Lucky was I to get an opportunity to spend a few hours inside the Golden Temple at Amritsar. The most sacred place of worship for the Sikhs, the “Harmandir Sahib or the Darbar Sahib”- as it is otherwise known, taught me some golden lessons of life. As I walked in through the main entrance of the Golden Temple, I stood mesmerized- by its sheer beauty, the sereneness despite the sea of humans (the Golden Temple receives over a lakh visitors on a daily basis), and the faith that lay in abundance all around me.
There were rules and it was followed without any one having to remind
Head covered… As you step into the courtyard of the sprawling temple campus, you can’t but notice the extent to which rules are followed, with ease. You wouldn’t spot a single soul without a cloth on their head. The long line to enter the main sanctum moves in unison. There aren’t any VIP queues or special “darshan” queues. It’s a single line irrespective of who you are (except for women with small babies).
Keeping your place of worship clean
As I walked along the holy tank or the Amrut Sarovar, I noticed a young couple in crisp cotton clothes stooping down with a broom and mop, scrubbing the marble white floor off the black dust and mud that lay strewn. When inside the complex of the Golden Temple, don’t be surprised to find several people volunteering to keep the complex clean. People volunteer to sweep, swab, dust, serve water to the millions of devotees who throng to pray. It doesn’t matter whether they are the wealthy or the poor. It is their temple, their abode of God; hence it is their responsibility to keep it clean.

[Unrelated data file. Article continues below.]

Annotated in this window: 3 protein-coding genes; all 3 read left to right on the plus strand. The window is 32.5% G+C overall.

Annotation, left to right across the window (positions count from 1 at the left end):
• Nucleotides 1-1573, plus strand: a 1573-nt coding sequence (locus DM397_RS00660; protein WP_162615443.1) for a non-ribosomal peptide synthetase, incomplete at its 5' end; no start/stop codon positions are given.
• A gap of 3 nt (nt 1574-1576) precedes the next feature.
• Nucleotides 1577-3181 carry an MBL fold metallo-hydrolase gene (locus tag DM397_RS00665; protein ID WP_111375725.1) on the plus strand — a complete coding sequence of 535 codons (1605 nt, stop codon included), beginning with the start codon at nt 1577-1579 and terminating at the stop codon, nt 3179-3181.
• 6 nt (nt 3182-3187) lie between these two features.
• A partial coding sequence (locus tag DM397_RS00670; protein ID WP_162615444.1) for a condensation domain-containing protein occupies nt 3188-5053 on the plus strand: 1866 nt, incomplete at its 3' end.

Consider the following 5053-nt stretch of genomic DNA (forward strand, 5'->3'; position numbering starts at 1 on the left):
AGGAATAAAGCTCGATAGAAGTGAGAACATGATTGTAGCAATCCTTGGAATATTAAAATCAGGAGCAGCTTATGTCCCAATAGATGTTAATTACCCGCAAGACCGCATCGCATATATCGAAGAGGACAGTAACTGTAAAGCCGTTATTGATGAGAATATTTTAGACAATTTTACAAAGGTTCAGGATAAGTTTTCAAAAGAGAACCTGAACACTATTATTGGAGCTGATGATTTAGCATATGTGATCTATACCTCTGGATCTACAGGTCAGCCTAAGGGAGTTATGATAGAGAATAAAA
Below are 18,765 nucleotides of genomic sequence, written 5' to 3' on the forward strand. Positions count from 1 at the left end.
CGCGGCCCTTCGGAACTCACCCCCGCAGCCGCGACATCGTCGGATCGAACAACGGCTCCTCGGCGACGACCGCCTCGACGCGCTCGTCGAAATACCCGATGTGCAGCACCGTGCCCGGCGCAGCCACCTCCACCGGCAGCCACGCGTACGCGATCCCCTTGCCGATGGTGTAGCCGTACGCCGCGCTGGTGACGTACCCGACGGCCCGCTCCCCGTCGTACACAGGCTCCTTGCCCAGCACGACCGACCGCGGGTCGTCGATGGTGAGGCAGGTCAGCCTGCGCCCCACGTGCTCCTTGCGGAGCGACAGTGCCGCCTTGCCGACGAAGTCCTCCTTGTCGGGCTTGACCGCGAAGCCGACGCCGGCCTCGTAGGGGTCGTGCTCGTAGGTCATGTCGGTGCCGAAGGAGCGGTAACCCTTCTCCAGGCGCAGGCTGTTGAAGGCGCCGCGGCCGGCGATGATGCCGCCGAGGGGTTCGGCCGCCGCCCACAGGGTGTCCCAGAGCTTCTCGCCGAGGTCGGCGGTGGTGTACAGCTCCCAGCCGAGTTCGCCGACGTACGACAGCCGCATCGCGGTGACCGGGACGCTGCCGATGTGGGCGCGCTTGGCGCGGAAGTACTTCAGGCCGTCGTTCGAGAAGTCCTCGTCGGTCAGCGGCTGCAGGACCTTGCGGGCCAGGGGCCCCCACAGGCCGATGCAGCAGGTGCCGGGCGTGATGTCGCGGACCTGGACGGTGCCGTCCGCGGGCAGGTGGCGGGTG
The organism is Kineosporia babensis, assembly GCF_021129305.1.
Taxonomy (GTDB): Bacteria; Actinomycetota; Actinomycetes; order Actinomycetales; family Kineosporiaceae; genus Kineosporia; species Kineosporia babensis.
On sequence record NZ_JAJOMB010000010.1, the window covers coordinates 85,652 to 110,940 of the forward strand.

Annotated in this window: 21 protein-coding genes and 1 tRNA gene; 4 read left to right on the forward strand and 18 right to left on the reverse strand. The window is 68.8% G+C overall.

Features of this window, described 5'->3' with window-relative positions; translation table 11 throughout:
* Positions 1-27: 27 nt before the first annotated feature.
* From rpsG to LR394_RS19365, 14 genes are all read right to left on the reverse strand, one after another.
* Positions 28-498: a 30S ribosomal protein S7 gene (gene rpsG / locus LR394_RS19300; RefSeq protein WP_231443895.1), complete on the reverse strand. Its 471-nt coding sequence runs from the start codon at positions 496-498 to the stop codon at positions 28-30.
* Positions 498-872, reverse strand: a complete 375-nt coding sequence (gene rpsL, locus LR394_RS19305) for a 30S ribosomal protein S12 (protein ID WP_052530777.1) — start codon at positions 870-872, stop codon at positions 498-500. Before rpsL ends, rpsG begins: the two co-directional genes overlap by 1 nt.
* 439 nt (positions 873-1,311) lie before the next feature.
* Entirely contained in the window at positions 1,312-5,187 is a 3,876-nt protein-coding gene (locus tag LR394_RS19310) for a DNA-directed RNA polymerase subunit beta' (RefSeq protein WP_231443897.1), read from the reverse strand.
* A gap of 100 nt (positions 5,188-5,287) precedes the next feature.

You would never go back hungry
Langar– or another word for the common kitchen in a Gurudwara. So here is the fact- The kitchen at the Golden Temple feeds up to 100,000 people a day for free- making it the largest community kitchen in the world. It is said that even the Mughal King Akbar came and sat among the ordinary people to share Langar.
It is here that everyone eats together, seated on the floor, irrespective of caste, creed, religion or gender. Everyone is welcome to eat the delicious meal of roti, dal/sabzi and a nice rice kheer.
Each week a family or several families volunteer to provide and prepare the Langar. All the preparation, the cooking and the washing-up is done by volunteers and or by voluntary helpers (Sewadars). People peel garlic, cook, and make roti, serve, wash dishes, mop floors, and help pass out new dishes. This is done seamlessly.
As the sun sets in the evening, the Golden Temple shimmers. The magical reflection of the temple in the Amrut Sarovar soothes the mind, as the soulful sounds of the Kirtans that are being sung by the Sikhs waft through the air. I close my eyes, soaking in as much as I can, unable to move away, unable to walk out of a complex that radiates and resonates so much positivity.